To Your Health

What is CRP and what is the connection to cancer?

Q. I consider myself healthier than most men, but at my last physical exam my physician included a CRP test among other routine blood tests, and it came back elevated. He seemed very concerned especially when he found out two of my aunts had colon cancer. What is CRP and what is the connection to cancer?

A. Your physician is wise to be concerned. C-Reactive Protein is a protein made exclusively in the liver and secreted during an inflammatory response. Normally it is secreted in response to a short-term trauma such as an infection and the levels rise and fall back to normal within a week or so. Low-grade, long-term inflammation may also raise CRP, indicating that the immune system is mounting a defense that becomes damaging to otherwise healthy tissues. One theory relates chronic infections to significantly elevated risk of heart disease and more recently to colon cancer.

The value of CRP as an inflammatory marker has been known since 1930, but development of a new "highly sensitive" CRP test, along with additional research connecting elevated CRP to heart disease, stoke, and colon cancer, enhances the importance of the test. The importance of managing inflammation is hard to overestimate (see "To Your Health," June 20, 2003).

A chronic inflammation indicated by elevated CRP results in significant damage to the arteries. Research indicates that plaques in blood vessels only pose a danger when the blood vessels are also affected by inflammation, which weakens them. The inflammation also makes the plaques more likely to cause a clot, which may block a blood vessel.

CRP may be a better predictor of heart attack risk than high cholesterol, since about half the men who die as a result of their first heart attack have a normal cholesterol level. Paul Ridker, M.D., estimates that 25 million to 35 million Americans have total cholesterol within the normal range but higher-than-average inflammation markers, which significantly raises their risk of heart disease. Both the Physicians' Health Study, involving 22,000 men, and the Women's Health Study, which involved 39,000 postmenopausal women, suggest that people with the highest levels of CRP have a much higher risk of heart attack or stroke compared to those with the lowest levels.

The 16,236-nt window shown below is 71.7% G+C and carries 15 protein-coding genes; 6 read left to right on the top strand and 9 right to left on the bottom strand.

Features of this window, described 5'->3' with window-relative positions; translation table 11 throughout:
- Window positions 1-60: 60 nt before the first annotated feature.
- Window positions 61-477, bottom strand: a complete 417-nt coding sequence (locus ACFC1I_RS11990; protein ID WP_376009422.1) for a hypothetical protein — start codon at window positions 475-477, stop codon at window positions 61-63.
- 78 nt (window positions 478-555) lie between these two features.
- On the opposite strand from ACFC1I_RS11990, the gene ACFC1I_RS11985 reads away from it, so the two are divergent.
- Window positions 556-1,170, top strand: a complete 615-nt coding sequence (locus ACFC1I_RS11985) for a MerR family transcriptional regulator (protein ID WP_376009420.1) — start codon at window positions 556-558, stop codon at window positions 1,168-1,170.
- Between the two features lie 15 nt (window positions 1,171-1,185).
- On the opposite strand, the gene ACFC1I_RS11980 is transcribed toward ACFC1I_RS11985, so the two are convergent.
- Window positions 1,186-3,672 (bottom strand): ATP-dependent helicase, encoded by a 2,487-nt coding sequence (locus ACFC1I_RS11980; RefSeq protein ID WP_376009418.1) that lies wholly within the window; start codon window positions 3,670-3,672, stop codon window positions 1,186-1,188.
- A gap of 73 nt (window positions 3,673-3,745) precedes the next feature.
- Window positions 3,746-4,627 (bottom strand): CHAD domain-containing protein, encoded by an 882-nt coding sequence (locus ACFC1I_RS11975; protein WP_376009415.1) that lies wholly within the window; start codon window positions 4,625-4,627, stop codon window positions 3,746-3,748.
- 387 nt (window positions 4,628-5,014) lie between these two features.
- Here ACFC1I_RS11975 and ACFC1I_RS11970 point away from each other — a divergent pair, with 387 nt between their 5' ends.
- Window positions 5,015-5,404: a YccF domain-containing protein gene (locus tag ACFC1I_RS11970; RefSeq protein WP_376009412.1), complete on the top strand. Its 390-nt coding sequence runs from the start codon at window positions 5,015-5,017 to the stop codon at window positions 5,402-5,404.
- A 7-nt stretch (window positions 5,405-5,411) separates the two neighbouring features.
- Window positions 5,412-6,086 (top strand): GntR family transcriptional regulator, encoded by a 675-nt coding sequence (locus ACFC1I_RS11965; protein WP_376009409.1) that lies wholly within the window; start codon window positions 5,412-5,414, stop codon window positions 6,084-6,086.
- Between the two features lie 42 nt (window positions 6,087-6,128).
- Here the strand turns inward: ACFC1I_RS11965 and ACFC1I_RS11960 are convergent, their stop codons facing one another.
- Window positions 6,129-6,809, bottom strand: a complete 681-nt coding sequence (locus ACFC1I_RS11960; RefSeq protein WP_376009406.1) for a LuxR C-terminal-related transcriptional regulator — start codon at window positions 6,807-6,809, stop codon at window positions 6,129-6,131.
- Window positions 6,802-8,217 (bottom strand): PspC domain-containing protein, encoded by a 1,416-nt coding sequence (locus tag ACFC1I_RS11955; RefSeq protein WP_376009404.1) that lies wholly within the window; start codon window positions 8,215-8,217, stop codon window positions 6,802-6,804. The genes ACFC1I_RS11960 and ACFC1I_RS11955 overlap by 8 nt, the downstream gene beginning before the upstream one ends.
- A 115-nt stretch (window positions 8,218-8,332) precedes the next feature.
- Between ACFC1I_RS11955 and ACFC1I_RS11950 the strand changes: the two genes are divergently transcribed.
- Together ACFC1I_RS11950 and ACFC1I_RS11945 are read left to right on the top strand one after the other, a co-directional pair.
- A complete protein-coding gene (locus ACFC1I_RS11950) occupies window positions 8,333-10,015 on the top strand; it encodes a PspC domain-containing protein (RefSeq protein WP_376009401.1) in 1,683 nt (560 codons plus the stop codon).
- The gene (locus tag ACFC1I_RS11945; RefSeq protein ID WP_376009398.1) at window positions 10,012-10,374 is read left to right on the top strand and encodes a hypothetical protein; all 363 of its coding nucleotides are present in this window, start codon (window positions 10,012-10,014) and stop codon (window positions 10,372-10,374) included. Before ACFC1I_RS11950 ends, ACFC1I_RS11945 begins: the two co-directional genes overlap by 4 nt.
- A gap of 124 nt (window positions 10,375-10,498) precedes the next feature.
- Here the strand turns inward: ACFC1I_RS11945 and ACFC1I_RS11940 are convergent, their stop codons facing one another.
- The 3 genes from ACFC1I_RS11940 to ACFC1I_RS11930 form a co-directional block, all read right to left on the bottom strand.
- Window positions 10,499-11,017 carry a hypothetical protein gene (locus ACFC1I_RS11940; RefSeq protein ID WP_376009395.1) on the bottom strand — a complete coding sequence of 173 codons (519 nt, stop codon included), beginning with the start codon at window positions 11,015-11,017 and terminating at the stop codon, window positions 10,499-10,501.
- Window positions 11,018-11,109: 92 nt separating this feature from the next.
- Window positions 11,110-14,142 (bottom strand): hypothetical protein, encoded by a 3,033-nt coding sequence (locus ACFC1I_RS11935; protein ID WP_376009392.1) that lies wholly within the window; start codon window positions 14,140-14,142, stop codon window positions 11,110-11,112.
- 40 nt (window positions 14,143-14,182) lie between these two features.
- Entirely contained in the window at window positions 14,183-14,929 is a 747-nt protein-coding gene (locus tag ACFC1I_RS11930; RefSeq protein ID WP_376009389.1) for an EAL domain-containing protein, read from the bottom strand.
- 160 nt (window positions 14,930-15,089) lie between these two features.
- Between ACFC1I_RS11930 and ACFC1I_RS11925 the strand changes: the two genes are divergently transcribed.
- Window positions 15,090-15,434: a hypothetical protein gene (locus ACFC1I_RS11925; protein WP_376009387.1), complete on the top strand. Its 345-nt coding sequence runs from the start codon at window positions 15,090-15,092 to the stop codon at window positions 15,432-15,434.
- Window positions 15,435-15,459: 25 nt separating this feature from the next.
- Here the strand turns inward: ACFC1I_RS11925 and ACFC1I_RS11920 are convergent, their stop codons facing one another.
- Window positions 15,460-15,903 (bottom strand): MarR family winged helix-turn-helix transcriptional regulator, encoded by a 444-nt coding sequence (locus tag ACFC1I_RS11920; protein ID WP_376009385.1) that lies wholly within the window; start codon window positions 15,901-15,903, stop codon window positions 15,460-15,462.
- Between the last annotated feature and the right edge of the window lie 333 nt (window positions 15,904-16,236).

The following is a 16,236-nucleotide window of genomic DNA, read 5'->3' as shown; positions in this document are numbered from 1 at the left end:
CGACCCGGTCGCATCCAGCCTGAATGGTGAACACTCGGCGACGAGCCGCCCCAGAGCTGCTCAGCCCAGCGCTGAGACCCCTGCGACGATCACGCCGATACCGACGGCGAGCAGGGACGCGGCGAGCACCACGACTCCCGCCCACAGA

In addition to this concern about heart disease and stroke, researchers at the Johns Hopkins Bloomberg School of Public Health, after examining the medical records of 23,000 people, reported a potential link between elevated CRP and colon cancer. Those with the highest levels of CRP had more than double the risk of developing colon cancer compared with subjects with the lowest CRP levels.

Restricting fat of all sorts may actually promote inflammation. Diets low in omega-3 fatty acid and high in omega-6 oils and hydrogenated fats containing trans-fatty acids – the typical American diet – create an imbalance of pro-inflammatory and anti-inflammatory fats. An increased intake of omega-3 fatty acids has been associated with lower levels of CRP.

With this "heads up," your physician will likely now carefully seek to rule out type 2 diabetes, elevated blood pressure, and chronic infection, as well as cardiovascular and colon problems, in order to find the root cause of elevated CRP.

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